When we first start practicing crow pose, we all tend to do the same three things that prevent us from taking flight.
By fixing these three things, we can make our crow lighter and fluffier. Isn’t that how we all want our crow poses to be?
Do not look at your toes
Your toes are sensitive and self-conscious, and do not like being stared at. Do not stare your toes.
If you stare your toes, you will inevitably land with your face or head on the floor. Look between your hands and then up about 6 inches. This should be enough to keep your neck comfortable, keep your gaze steady, and your weight evenly distributed.
Knees outside of the arms please
Do not rest her knees on the backs of your arms. Your knee should be hugging the outside of your arms as close to the shoulder as is possible. This means hunkering down when you’re in the pregame of your pose.
You want to squeeze your inner thighs into the tops of your arms hugging your knees against the outside of your shoulders. You want to create immovable object unstoppable force situations between the arms and legs.
Having engagement in the inner thighs and upper arms in this way will make you become a more sturdy and stable solitary unit making the hips easier to lift.
Speaking of hips, lift them
There are couple of ways to lift your hips higher than your shoulders when you’re in a crow pose.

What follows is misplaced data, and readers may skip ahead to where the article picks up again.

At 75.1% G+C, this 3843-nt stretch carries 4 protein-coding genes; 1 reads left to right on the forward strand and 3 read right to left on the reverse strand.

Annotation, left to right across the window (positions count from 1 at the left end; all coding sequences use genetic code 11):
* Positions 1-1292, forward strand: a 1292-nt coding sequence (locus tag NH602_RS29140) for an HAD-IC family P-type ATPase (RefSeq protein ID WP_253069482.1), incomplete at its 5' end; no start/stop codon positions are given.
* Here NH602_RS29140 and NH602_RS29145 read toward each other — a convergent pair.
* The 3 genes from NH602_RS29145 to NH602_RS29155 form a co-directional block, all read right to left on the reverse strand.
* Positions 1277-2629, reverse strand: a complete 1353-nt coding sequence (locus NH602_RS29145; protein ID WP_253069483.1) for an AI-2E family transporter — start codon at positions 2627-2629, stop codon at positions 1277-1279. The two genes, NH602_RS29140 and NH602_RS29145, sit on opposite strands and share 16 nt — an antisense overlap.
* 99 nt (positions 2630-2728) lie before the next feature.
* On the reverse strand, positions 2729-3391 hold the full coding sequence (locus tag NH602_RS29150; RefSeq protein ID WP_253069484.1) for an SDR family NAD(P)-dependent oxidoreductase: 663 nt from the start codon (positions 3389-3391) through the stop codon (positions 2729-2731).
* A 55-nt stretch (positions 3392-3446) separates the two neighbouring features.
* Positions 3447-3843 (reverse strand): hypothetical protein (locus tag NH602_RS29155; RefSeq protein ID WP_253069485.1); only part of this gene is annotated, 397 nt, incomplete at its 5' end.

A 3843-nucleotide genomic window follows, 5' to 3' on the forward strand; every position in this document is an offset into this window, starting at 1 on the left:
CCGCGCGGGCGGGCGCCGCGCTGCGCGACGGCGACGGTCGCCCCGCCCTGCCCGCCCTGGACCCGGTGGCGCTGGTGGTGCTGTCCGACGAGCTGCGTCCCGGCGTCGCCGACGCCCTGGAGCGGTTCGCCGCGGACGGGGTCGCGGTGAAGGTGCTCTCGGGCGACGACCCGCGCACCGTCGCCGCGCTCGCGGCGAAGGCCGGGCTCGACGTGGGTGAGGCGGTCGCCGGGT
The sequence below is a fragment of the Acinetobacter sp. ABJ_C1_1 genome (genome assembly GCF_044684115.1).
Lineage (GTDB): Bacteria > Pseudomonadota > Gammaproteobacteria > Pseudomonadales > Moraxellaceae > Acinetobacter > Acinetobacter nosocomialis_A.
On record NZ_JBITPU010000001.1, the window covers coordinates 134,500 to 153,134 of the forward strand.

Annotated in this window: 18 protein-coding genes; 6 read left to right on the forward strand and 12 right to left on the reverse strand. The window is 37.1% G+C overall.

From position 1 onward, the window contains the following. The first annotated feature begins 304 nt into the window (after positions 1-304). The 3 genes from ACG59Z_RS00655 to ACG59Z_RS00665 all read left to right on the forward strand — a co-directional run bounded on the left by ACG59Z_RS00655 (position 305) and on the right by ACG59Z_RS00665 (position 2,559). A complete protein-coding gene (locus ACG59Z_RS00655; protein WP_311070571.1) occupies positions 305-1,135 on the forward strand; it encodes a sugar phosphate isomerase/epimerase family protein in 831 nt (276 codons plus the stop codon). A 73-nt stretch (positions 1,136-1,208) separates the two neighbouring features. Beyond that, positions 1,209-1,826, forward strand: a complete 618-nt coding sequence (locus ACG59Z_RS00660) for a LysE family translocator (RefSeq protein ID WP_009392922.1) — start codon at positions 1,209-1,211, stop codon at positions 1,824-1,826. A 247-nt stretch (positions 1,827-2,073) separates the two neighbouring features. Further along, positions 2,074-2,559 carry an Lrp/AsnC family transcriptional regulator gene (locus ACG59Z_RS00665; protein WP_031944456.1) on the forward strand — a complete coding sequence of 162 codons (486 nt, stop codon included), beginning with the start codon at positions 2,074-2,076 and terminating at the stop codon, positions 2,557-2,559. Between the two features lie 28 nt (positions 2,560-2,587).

The first way ( and the way you should always begin with ) is by leaving the toes on the floor pressing into the ball joints of your big toes pulling your low belly in and up to raise the hips slightly higher than the shoulders.
As you get more comfortable with this, lifting the hips higher and higher will be available to you. In the beginning, you should really just focus on getting your hips slightly higher than your shoulders.
When you are finally in the stages of crow pose where you can gently lift your feet off the floor one by one, then you can increase the hip life by engaging your low belly locking system.
If you do not know about belly locks, just Google the words yoga belly locks or bandhas.
Keep in mind that when you want your Crow pose to take flight, it has nothing to do with leaping, but has everything to do with forward.
You don’t want to jump your feet off the mat and kick your heels into your bottom. This will only make you less stable and push you off balance.
The lifting of the feet is less important than the engagement in the belly, inner thighs, and arms.
For your crow to take flight you need only to consider moving forward, lend yourself to the possibility of falling.
Do this slowly. You are working on distributing the weight between the forward part of the body and the rear of the body. This means engaging, gazing forward, and pointing your toes behind.
Practice makes better. Keep practicing.